Jelani, the captain of the team, suggested the idea to the Sanctuary volunteers in 2017. His love of football encouraged him, whilst participating in the session, to inquire about a possible refugee football team. After moving from Eritrea to Chichester in 2016, Jelani began to miss playing football competitively. He was aware that other young men within the Sanctuary programme loved football and craved a space within which they could play. As the longest standing player and club captain, Jelani is an inspiration to the many young men that play within the Nations United ranks. His passion and skills have drawn admiration from many local football clubs, one of which he now plays for. His adoption into a club with majority English players is a testament to the work of Nations United, as well as the skill and determination of Jelani.

It was a collective effort in conjuring the Nations United team, but the likes of Duncan Barratt have helped to maintain the group and increase the number of footballing success stories through proper coaching. With compassion and empathy for the players, coaches such as Duncan are motivated by making a difference and helping people. The University of Chichester has played a close role with the club, providing a number of aspiring and qualified football coaches over the past few years. Along with Duncan, these coaches aspire for Nations United to become more closely affiliated with the Sussex Football Association. Such a step would further bolster diversity within their ranks and create more opportunities for the Nations United team to play 11-a-side matches.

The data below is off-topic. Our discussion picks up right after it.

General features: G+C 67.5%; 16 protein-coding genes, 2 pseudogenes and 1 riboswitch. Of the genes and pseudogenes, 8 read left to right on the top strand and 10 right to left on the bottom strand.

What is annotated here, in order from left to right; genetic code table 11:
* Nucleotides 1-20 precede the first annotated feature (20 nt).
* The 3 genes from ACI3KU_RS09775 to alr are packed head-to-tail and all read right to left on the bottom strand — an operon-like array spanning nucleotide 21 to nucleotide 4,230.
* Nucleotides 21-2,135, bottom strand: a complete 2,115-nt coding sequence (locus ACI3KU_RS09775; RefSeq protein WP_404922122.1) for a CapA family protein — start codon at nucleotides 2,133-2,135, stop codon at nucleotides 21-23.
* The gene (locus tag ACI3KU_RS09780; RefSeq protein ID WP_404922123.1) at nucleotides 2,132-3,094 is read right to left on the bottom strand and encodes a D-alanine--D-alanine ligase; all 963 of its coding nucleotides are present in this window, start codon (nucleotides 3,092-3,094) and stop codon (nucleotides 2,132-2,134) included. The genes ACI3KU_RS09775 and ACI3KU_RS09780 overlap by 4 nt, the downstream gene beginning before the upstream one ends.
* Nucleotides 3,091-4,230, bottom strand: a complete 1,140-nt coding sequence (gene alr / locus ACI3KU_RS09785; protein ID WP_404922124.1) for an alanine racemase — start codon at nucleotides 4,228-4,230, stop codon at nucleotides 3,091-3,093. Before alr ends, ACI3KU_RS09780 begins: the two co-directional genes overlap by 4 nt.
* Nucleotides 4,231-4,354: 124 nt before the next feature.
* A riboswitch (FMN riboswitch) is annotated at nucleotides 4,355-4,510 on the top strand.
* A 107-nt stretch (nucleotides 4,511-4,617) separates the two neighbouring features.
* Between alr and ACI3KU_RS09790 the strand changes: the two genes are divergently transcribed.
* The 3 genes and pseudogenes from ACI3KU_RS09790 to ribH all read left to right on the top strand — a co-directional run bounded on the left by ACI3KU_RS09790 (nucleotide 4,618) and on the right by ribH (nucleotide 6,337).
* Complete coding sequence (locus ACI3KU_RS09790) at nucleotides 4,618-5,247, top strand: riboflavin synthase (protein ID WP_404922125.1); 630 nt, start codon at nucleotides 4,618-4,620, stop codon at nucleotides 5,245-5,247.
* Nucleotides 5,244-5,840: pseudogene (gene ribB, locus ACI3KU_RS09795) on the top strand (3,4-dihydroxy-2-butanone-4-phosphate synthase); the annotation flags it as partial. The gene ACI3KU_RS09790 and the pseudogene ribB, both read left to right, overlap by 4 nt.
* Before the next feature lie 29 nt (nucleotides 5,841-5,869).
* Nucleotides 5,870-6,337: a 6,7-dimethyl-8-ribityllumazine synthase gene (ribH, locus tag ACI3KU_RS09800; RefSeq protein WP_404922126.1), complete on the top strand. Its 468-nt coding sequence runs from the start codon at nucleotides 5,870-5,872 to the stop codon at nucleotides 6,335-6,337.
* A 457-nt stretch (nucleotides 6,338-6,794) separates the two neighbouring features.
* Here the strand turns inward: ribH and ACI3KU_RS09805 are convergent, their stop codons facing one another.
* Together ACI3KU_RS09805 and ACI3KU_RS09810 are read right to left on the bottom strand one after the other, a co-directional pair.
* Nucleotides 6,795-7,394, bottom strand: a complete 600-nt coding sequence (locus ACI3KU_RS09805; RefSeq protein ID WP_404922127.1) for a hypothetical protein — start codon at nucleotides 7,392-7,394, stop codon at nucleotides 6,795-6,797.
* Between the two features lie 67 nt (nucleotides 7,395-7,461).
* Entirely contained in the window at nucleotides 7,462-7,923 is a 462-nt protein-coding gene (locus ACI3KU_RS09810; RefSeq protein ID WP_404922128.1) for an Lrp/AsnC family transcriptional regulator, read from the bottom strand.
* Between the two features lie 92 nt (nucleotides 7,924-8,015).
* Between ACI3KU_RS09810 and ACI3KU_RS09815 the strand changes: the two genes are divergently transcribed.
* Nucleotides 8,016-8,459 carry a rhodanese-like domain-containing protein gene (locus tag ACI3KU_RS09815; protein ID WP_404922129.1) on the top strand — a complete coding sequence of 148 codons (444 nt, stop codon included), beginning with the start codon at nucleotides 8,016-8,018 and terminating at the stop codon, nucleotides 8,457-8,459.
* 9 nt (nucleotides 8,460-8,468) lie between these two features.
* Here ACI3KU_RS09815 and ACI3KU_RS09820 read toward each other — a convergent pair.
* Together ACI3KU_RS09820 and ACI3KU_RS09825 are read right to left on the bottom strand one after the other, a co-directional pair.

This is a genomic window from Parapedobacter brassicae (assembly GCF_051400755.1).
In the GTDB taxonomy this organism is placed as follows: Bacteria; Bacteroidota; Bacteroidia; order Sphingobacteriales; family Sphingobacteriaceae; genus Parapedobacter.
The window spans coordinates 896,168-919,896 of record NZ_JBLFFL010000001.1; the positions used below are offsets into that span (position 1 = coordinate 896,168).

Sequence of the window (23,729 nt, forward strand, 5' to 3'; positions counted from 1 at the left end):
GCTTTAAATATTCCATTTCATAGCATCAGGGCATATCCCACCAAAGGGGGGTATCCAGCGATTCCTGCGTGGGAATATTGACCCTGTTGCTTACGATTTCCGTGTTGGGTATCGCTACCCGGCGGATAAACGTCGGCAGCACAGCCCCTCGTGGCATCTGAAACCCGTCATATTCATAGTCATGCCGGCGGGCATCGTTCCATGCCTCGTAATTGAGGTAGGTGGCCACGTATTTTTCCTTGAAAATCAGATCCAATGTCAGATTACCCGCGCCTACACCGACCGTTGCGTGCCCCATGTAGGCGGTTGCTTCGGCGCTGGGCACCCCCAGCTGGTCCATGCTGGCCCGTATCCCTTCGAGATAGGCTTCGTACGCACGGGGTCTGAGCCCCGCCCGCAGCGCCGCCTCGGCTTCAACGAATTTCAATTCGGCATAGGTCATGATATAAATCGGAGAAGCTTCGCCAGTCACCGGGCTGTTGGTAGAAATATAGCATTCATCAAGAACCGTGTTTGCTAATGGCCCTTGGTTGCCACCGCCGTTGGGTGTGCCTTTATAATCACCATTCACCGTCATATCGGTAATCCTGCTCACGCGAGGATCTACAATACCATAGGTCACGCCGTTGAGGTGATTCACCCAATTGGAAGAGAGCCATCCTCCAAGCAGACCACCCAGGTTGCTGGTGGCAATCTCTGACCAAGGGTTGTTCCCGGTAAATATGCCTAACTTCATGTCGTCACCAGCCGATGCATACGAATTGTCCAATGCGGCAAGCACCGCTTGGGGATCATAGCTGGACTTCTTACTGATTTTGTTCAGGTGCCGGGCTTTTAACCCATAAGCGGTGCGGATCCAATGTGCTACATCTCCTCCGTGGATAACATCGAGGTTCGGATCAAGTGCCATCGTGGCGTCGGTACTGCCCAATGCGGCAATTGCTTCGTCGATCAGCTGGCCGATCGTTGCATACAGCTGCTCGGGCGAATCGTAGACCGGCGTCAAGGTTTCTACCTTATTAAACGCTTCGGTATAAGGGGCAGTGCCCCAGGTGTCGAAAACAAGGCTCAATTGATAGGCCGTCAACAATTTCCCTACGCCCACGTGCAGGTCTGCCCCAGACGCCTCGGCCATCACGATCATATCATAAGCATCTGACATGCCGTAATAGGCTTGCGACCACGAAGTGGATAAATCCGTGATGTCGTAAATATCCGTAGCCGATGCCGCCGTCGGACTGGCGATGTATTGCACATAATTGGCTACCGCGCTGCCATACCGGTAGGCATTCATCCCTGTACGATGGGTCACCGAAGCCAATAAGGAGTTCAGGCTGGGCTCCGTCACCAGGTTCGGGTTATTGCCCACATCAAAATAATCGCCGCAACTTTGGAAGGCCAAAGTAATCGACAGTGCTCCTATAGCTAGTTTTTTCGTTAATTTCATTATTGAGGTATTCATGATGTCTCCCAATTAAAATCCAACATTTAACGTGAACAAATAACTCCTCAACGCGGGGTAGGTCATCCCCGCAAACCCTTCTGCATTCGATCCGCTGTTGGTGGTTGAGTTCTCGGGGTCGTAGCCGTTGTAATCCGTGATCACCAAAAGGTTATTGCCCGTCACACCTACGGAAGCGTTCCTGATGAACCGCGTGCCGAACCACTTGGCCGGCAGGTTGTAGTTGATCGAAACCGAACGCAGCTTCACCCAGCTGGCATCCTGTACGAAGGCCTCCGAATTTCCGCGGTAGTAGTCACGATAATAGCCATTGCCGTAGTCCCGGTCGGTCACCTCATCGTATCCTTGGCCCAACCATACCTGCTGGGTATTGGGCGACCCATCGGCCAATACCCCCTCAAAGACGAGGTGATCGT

In his time with the footballers, Duncan has witnessed the transformative effects of the sport. Afforded a space in which to be open and free, many players are no longer timid and introverted, instead, they have learnt to be members of a team that has performed well competitively. Their confidence on the pitch is utilised in other areas, with Sanctuary keen to work with the players in developing their English language skills. Finding the balance between classroom learning and the collective enjoyment of football has posed difficulties for Sanctuary, though the organisation continues to successfully work with young asylum seekers in maximising their chances of staying in the UK. The personal development of these people, many of whom are in their teenage years, has been one of the main tenets of Sanctuary in Chichester’s work and this same belief is adhered to closely at the training sessions of Nations United. The two groups are symbiotic, with Sanctuary closely monitoring the wellbeing of the Nations United players.